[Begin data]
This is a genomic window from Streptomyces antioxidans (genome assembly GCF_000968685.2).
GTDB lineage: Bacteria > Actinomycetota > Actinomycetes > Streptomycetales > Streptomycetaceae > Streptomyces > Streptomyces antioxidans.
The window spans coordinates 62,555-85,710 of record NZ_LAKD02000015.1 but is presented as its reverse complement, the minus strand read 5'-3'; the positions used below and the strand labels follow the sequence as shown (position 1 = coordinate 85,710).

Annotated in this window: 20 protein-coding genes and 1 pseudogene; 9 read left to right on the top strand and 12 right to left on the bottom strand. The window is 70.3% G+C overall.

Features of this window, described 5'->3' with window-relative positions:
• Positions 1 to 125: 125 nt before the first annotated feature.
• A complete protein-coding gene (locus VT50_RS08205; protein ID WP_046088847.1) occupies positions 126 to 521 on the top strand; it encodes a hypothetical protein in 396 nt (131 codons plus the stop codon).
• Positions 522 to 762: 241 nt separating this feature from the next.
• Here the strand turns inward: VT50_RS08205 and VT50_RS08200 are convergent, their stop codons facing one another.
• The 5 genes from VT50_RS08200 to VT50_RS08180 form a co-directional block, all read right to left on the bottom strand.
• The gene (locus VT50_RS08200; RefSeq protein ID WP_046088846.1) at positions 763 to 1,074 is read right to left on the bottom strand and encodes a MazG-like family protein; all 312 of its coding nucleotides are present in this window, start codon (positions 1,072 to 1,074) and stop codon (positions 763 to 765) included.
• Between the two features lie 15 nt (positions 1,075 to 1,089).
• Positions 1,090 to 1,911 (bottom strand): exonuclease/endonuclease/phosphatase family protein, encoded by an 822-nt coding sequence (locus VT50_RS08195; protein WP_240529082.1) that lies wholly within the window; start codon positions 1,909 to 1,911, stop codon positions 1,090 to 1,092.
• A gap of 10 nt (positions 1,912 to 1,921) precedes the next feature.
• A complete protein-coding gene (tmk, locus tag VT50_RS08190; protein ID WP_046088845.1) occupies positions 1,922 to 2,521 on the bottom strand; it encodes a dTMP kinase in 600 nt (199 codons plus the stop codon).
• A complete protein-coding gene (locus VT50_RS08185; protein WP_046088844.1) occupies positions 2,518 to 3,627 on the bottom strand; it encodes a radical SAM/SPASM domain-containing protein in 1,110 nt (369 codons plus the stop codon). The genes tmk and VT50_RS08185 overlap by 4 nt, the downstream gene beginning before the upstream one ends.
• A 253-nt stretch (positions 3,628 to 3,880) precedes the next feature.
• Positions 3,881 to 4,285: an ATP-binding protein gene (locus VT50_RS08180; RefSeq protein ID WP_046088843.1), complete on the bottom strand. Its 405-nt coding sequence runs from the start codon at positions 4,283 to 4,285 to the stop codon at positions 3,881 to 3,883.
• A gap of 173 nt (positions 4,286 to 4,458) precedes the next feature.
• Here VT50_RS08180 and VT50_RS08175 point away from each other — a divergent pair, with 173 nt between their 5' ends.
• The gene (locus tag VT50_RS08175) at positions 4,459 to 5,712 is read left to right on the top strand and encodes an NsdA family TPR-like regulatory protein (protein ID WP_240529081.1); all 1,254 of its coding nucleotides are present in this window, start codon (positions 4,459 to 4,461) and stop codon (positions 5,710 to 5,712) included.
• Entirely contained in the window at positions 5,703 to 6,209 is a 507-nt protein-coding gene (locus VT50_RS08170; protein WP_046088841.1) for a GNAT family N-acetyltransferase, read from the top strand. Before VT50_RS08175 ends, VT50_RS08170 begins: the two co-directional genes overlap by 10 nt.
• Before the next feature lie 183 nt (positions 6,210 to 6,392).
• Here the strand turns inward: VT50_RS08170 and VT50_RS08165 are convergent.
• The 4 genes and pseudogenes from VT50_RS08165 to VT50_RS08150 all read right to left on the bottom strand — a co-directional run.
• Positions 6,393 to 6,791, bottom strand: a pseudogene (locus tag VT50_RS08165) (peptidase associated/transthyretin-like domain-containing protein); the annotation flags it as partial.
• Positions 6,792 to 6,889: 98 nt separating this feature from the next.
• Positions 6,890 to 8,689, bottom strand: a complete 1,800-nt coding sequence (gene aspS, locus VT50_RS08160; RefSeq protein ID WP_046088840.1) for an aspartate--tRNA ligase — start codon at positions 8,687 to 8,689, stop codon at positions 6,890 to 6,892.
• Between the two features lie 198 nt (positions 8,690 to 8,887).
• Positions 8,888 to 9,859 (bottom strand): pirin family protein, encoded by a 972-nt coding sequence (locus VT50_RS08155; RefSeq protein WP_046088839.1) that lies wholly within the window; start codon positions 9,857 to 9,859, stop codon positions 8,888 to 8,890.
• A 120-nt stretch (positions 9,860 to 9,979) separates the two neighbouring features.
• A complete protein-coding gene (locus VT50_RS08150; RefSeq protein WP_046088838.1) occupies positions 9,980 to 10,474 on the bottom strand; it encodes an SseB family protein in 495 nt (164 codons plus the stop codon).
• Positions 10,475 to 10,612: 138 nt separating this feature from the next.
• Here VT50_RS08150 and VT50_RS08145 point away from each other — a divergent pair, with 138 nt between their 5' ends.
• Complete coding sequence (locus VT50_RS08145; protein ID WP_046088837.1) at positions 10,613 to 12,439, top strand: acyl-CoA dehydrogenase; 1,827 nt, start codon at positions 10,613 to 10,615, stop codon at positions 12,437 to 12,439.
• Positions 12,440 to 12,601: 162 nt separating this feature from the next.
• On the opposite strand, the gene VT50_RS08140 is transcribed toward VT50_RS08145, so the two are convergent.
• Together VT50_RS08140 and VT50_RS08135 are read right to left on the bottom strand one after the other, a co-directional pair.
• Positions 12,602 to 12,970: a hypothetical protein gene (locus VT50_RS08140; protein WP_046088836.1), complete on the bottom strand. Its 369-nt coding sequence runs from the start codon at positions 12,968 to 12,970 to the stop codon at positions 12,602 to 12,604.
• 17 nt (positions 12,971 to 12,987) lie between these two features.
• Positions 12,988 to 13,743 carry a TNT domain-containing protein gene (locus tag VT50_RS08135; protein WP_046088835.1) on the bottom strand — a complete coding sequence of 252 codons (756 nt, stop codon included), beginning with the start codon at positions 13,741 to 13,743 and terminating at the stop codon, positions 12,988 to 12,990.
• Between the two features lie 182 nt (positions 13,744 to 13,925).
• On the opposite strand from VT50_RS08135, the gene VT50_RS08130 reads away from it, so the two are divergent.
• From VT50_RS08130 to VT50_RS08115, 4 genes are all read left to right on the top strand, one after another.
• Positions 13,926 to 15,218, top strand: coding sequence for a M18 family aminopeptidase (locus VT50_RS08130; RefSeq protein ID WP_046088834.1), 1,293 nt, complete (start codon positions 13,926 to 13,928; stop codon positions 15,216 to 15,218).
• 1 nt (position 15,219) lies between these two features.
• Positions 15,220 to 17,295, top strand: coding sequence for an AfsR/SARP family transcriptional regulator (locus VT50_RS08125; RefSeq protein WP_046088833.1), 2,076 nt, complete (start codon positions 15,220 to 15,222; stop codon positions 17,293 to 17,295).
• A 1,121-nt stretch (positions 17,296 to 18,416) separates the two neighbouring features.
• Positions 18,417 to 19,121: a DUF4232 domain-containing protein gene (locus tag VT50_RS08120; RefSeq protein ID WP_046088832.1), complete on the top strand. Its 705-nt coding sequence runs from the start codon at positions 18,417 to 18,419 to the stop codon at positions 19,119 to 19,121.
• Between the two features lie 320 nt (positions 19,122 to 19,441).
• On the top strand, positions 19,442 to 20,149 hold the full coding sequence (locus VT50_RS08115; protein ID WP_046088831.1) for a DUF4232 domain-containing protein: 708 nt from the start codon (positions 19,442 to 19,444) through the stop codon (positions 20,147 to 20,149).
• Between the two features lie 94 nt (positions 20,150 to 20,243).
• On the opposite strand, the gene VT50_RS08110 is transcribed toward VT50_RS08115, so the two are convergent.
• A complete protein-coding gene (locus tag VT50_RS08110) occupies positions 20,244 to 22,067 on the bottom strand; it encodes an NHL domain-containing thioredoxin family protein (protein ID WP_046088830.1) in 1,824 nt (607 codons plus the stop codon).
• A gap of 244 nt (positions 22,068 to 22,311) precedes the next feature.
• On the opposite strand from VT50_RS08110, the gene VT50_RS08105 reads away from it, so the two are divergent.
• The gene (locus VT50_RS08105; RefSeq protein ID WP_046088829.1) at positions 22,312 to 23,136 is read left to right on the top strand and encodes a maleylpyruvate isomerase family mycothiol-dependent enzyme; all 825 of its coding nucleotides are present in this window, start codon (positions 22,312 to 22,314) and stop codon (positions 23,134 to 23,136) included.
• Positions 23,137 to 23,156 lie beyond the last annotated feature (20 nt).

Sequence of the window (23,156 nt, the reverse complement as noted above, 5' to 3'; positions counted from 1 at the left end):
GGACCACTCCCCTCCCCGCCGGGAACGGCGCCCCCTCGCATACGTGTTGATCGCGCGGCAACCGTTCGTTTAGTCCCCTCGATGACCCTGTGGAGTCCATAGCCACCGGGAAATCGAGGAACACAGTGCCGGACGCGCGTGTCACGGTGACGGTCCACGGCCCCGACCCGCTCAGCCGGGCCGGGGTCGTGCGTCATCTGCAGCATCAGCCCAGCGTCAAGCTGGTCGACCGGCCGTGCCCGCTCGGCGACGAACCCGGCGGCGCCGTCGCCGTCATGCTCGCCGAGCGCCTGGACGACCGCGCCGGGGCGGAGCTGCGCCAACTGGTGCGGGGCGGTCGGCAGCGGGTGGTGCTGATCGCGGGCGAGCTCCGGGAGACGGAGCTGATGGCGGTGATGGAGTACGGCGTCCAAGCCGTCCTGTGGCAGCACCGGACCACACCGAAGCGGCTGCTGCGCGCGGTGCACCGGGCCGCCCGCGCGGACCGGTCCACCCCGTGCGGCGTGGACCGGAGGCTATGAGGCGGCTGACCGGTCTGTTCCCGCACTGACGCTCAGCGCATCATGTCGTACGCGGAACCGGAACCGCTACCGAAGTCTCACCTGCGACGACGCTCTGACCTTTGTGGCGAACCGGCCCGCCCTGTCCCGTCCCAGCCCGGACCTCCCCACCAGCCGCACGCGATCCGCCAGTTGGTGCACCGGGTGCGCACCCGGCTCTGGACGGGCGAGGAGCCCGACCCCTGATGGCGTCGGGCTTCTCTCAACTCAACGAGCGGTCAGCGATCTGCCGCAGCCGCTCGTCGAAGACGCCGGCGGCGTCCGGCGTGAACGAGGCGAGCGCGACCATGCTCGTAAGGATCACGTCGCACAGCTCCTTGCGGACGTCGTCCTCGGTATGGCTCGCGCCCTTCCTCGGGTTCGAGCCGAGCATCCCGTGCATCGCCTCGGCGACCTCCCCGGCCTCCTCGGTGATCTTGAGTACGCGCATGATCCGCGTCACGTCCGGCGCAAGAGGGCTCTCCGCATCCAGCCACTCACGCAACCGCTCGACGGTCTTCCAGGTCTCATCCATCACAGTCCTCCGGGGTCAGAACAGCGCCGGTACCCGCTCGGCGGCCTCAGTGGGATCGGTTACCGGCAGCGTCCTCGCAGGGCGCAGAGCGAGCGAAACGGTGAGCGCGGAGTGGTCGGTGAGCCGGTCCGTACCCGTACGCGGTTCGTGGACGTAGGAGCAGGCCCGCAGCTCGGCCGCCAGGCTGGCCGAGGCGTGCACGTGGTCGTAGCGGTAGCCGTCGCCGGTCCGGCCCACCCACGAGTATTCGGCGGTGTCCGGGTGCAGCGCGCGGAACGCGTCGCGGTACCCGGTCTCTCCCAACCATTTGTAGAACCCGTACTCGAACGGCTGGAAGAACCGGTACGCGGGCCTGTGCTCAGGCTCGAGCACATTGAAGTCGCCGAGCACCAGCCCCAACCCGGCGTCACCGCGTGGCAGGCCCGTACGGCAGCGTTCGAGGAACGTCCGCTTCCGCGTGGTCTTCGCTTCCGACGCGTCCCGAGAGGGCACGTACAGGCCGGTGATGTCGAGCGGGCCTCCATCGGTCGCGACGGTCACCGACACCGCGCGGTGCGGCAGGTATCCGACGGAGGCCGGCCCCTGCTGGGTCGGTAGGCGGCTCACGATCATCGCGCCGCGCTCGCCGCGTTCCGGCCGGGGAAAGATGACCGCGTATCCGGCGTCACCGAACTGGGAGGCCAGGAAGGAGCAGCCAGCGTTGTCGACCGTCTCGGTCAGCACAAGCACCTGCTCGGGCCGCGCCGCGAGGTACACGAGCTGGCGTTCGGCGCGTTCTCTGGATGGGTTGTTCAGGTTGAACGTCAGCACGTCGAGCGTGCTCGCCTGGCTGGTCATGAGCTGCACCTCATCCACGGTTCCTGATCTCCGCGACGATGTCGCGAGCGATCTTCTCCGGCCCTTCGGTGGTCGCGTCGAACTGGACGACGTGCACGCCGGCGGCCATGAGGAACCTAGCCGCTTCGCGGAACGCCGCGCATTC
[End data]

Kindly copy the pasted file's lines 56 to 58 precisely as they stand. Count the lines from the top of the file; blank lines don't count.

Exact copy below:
• On the opposite strand from VT50_RS08110, the gene VT50_RS08105 reads away from it, so the two are divergent.
• The gene (locus VT50_RS08105; RefSeq protein ID WP_046088829.1) at positions 22,312 to 23,136 is read left to right on the top strand and encodes a maleylpyruvate isomerase family mycothiol-dependent enzyme; all 825 of its coding nucleotides are present in this window, start codon (positions 22,312 to 22,314) and stop codon (positions 23,134 to 23,136) included.
• Positions 23,137 to 23,156 lie beyond the last annotated feature (20 nt).